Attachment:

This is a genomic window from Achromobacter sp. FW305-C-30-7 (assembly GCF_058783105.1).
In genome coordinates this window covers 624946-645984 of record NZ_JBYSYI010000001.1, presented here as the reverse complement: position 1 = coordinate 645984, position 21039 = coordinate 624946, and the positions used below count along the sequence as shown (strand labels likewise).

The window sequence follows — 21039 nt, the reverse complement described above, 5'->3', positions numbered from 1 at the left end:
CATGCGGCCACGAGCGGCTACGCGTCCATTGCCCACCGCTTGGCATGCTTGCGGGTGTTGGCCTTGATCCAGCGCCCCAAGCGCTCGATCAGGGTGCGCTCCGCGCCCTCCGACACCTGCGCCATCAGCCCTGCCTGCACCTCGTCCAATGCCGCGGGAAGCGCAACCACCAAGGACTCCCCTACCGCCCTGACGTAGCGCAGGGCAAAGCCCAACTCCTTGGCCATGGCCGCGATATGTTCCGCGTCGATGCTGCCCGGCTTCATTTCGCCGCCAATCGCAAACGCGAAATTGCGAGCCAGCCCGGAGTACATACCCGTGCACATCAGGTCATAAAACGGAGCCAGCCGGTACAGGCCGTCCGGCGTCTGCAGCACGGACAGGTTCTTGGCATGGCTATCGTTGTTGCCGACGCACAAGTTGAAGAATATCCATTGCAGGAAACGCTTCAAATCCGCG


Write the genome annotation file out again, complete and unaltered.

This is a genomic window from Achromobacter sp. FW305-C-30-7 (assembly GCF_058783105.1).
In genome coordinates this window covers 624946-645984 of record NZ_JBYSYI010000001.1, presented here as the reverse complement: position 1 = coordinate 645984, position 21039 = coordinate 624946, and the positions used below count along the sequence as shown (strand labels likewise).

The window sequence follows — 21039 nt, the reverse complement described above, 5'->3', positions numbered from 1 at the left end:
CATGCGGCCACGAGCGGCTACGCGTCCATTGCCCACCGCTTGGCATGCTTGCGGGTGTTGGCCTTGATCCAGCGCCCCAAGCGCTCGATCAGGGTGCGCTCCGCGCCCTCCGACACCTGCGCCATCAGCCCTGCCTGCACCTCGTCCAATGCCGCGGGAAGCGCAACCACCAAGGACTCCCCTACCGCCCTGACGTAGCGCAGGGCAAAGCCCAACTCCTTGGCCATGGCCGCGATATGTTCCGCGTCGATGCTGCCCGGCTTCATTTCGCCGCCAATCGCAAACGCGAAATTGCGAGCCAGCCCGGAGTACATACCCGTGCACATCAGGTCATAAAACGGAGCCAGCCGGTACAGGCCGTCCGGCGTCTGCAGCACGGACAGGTTCTTGGCATGGCTATCGTTGTTGCCGACGCACAAGTTGAAGAATATCCATTGCAGGAAACGCTTCAAATCCGCG